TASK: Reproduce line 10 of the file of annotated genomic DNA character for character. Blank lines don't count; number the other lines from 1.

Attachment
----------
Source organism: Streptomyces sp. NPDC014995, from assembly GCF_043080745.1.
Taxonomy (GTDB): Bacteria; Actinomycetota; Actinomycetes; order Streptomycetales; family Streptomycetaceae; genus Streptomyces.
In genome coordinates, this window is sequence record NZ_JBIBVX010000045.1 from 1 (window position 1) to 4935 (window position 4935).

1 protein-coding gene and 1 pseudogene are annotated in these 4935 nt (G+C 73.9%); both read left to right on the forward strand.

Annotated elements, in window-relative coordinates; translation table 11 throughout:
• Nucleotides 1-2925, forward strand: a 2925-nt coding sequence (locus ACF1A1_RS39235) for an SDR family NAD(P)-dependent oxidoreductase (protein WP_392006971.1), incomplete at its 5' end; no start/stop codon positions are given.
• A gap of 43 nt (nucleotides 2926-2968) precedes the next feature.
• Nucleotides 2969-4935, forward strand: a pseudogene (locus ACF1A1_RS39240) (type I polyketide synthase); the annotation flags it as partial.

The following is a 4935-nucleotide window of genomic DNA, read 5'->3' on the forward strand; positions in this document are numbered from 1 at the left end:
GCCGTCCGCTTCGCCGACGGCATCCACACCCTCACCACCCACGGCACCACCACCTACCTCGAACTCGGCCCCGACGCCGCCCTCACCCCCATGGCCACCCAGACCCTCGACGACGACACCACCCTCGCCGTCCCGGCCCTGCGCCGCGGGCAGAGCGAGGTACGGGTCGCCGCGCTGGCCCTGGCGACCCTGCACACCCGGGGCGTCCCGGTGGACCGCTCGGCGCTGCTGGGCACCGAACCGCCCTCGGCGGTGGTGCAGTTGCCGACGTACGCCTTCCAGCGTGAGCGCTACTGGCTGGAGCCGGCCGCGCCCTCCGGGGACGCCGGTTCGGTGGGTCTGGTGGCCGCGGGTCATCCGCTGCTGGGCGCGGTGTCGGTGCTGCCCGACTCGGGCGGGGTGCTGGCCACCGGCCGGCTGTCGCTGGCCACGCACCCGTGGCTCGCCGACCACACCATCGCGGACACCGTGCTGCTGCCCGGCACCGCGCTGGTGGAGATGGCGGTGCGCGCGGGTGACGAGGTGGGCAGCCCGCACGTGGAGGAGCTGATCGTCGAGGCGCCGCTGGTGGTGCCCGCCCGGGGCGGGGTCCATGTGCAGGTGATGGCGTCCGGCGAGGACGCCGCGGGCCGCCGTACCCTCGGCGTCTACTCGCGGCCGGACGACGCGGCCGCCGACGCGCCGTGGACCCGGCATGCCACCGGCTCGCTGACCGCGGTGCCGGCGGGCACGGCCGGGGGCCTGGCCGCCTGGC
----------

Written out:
GCCGTCCGCTTCGCCGACGGCATCCACACCCTCACCACCCACGGCACCACCACCTACCTCGAACTCGGCCCCGACGCCGCCCTCACCCCCATGGCCACCCAGACCCTCGACGACGACACCACCCTCGCCGTCCCGGCCCTGCGCCGCGGGCAGAGCGAGGTACGGGTCGCCGCGCTGGCCCTGGCGACCCTGCACACCCGGGGCGTCCCGGTGGACCGCTCGGCGCTGCTGGGCACCGAACCGCCCTCGGCGGTGGTGCAGTTGCCGACGTACGCCTTCCAGCGTGAGCGCTACTGGCTGGAGCCGGCCGCGCCCTCCGGGGACGCCGGTTCGGTGGGTCTGGTGGCCGCGGGTCATCCGCTGCTGGGCGCGGTGTCGGTGCTGCCCGACTCGGGCGGGGTGCTGGCCACCGGCCGGCTGTCGCTGGCCACGCACCCGTGGCTCGCCGACCACACCATCGCGGACACCGTGCTGCTGCCCGGCACCGCGCTGGTGGAGATGGCGGTGCGCGCGGGTGACGAGGTGGGCAGCCCGCACGTGGAGGAGCTGATCGTCGAGGCGCCGCTGGTGGTGCCCGCCCGGGGCGGGGTCCATGTGCAGGTGATGGCGTCCGGCGAGGACGCCGCGGGCCGCCGTACCCTCGGCGTCTACTCGCGGCCGGACGACGCGGCCGCCGACGCGCCGTGGACCCGGCATGCCACCGGCTCGCTGACCGCGGTGCCGGCGGGCACGGCCGGGGGCCTGGCCGCCTGGC